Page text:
observations of Mr. Locke are peculiarly applicable to its his. The successive steps by which Dr. Gall proceeded in his tory and prospects. “Truth (says he) scarce ever yet carried discoveries, are particularly deserving of attention. He did it by vote any where, at its first appearance. New opinions not, as many have imagined, first dissect the brain, and are always suspected, and usually opposed without any pretend, by that means, to discover the seats of the mental other reason, than because they are not common. But
neither did he as others have conceived, first map truth, like gold, is not the less so, for being newly brought out the skull into yarious compartments, and assign a fa- out of the mine. 'Tis trial and examination must give it culty, to each, according, as his imagination led him to con- price, and not any antique fashion ; and, though it be not uive the place appropriate to the power, On the contrary, yet current by the public stamp, yet it may, for all that, be he first observed a concomitance betwixt particular talents as old as nature, and is certainly not less genuine. and dispositions, and particular forms of the head; he next ascertained, by removal of the skull, that the figure and SIERRA LEONE AND ITS CAPITAL, FREETOWN.. size of the brain are indicated by these external forms; and FREETOWN and its vicinity, from the anchorage, has a is was only after these facts had been determined, that the most pleasing appearance, and notwithstanding that its clibrain was, minytely dissected, and light thrown upon its mate is so pernicious to European constitutions, the most
prejudiced must grant that the scenery here is magnificently At Vienna, in 1796, Dr. Gall, for the first time, delivered picturesque. The wide confluence of Sierra Leone river with lectures on his system.
the sea, resembles a smooth and extensive lagoon, bounded In 1800, Dr. J. G. Spurzheimt began the study of Phre- on one side by the low, woody Bulloin shore, on the other by
logy under him, having in that year assisted, for the first the verdant and gentle acclivity on which the town is situattime, at one of his lectures. In 1804, he was associated ed, the back ground of which, gradually ascending, termiwith him in his labours; and, since that period, bas.not nates in a semicircular range of moderate-sized hills, formonly added many valuable discoveries to those of Dr. Gall, ing a sort of amphitheatre, decorated with lofty trees and in the anatomy and physiology of the brain, but formed the richly-foliated shrubs; while every spot of the ascent, here truths brought to light, by their joint observations, into a and there studded with neat country seats, presents to the beautiful and interesting system of mental philosophy. In delighted eye a picture of the most agreeable character. The Britain we are indebted chiefly to his personal exertions town covers a large space of ground; its houses appear from aud printed works for a knowledge of the science.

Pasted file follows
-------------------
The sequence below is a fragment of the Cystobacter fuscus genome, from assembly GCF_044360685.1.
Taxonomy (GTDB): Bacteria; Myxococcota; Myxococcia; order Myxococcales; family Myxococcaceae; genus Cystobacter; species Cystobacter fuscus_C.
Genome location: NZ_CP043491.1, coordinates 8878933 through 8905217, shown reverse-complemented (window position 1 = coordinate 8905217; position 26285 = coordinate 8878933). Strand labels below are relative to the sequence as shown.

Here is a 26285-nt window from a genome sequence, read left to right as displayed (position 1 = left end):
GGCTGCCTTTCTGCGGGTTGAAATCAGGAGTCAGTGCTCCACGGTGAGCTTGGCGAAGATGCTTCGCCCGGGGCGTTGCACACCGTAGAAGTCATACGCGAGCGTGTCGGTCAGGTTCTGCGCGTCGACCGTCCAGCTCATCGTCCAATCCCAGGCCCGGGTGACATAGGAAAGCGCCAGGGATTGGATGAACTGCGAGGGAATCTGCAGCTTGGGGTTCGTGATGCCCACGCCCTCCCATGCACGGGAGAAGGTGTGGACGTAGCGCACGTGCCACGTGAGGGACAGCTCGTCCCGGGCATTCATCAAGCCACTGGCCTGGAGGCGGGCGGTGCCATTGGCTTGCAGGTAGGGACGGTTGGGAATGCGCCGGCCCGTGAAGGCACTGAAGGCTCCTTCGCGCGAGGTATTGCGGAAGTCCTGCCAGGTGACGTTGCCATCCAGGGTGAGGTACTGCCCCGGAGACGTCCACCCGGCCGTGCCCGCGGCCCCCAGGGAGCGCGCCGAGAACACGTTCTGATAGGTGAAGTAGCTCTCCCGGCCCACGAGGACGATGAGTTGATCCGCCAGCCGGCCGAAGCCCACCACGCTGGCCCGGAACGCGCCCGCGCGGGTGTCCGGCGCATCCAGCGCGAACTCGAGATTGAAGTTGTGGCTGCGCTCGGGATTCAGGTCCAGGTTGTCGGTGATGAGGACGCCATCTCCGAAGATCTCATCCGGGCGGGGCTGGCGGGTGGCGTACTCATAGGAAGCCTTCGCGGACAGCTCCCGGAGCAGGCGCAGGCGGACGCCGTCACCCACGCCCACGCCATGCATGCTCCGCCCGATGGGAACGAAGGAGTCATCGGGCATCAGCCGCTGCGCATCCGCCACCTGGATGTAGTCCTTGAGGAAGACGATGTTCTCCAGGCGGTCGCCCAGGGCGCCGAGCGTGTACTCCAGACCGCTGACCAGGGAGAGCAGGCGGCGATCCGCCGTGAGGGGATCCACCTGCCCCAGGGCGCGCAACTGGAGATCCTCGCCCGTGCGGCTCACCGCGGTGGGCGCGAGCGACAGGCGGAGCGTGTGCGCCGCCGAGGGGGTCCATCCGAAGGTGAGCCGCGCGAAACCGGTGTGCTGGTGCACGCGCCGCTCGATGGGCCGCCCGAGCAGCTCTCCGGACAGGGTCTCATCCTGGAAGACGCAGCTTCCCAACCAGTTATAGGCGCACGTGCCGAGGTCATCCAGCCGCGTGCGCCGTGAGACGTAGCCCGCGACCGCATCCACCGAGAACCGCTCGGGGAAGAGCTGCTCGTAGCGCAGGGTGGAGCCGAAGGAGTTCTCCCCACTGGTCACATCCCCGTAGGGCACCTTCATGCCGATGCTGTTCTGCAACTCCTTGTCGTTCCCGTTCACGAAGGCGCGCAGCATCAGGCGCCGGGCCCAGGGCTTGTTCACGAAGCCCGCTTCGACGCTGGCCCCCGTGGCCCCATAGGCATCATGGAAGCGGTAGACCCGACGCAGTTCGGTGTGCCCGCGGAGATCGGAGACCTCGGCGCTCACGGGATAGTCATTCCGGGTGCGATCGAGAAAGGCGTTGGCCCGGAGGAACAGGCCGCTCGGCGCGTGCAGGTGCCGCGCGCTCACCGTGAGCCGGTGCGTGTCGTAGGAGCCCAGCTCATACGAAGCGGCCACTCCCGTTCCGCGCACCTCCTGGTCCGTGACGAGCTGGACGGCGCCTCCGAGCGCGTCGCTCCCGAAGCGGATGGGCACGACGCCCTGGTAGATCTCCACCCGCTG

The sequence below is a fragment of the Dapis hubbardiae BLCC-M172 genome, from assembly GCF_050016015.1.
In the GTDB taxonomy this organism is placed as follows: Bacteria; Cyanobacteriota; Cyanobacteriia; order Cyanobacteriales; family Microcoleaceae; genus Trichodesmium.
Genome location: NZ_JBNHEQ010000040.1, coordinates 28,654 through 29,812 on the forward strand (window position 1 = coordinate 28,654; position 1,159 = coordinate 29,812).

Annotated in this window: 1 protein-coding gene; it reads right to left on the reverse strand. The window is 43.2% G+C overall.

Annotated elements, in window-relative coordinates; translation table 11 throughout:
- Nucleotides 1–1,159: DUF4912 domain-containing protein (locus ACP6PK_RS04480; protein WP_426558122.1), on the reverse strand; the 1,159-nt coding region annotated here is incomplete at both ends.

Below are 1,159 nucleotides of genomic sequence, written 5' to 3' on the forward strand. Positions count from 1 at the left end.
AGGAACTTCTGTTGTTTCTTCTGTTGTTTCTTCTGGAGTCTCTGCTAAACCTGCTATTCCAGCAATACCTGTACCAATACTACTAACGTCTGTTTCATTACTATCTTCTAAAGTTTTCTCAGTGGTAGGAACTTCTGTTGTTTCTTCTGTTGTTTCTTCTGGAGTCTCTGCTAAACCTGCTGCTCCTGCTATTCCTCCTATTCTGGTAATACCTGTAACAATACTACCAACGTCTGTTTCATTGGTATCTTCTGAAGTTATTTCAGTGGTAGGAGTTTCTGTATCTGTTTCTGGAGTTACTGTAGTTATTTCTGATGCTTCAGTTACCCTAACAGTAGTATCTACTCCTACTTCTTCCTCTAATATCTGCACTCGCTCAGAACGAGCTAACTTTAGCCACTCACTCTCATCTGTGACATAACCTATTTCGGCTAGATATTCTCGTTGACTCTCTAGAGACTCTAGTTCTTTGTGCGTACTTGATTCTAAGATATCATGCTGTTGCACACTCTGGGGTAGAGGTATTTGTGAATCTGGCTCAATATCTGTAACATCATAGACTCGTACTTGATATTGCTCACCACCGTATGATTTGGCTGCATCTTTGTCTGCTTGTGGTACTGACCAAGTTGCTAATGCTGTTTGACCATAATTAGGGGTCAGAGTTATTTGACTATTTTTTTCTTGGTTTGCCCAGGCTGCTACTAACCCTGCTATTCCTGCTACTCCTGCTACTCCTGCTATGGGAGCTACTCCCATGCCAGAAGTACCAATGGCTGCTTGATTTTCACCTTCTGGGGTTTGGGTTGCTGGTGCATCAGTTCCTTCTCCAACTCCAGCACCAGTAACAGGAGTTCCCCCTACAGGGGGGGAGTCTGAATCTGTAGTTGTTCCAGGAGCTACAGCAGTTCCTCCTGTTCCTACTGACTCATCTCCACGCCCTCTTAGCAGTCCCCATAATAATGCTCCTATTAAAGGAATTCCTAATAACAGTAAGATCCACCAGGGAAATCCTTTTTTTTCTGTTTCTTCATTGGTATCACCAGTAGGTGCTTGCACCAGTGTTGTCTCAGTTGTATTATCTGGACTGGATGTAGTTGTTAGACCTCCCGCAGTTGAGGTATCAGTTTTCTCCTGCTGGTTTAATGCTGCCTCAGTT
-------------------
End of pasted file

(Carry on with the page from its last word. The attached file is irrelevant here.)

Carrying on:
the anchorage like so many cottages ornée, elegantly built, In the beginning of his inquiries, Dr. Gall did not, and and tastefully painted externally, and interspersed with nucould not, foresee the result to which they would lead, or merous trees; the strcets wide, and which, by the by, is rathe relation which each successive fact, as it was discovered, ther ominous than pleasing-covered with grass, through † Born at Longuich, bear.Treves, on the Mosellc, 31st December,
. Leonard's Voyage. Tait, Ediaburgh.
whielt fanes are distinguishable, made by the foot presengers. victims to fever. The beautiful valley separating this fion The huts, scattered about in the suburbs, sarrounded with the semicircular range of woody hills in the back ground, banana, orange, pawpaw, and other fruit trees, put one in forming a line of demarcation between the vieinity di yores mind of the garden summer-konses of the honest Cockney town and all that may be disagreeable to the eyo beyond: citizens in the neighborrhood of London. But with all that the little villas peeping through the woods in rural molests; is so plexsing to the eye, it is but a painted sepulchre. It is the wide spreading town at our fort, emhovered in trees; painful to the imagination to conceive that this very exuber its spacious streets full of moving fortis, durki, to be fire, ance of vegetation is the remote cause of that great destruc but replete with life and bustle ; and the stiil, expensive tion of European lite, for which the place is so distinguished estuary, unriuiled by a treath, bearing on its smeoth air. -contaminating the surrounding atmosphere with mephitic face ships of various size and stracture, pilgrin-specks from exhalations by its manual death and putrefaction. On the “regions most remote,"_constitute an assemblage of objets ridge of an aljacent hill to the westward of the town, is si highly pleaeing to the eye and gratifying to the imaginatuated a cluster of mud huts, the humble abode of a number tion." “All the grateful country breathes delight." It we of liberated slaves; and still farther to the westwant, on the could but add with Gay, borders of the river, stands another assemblage of mud edi.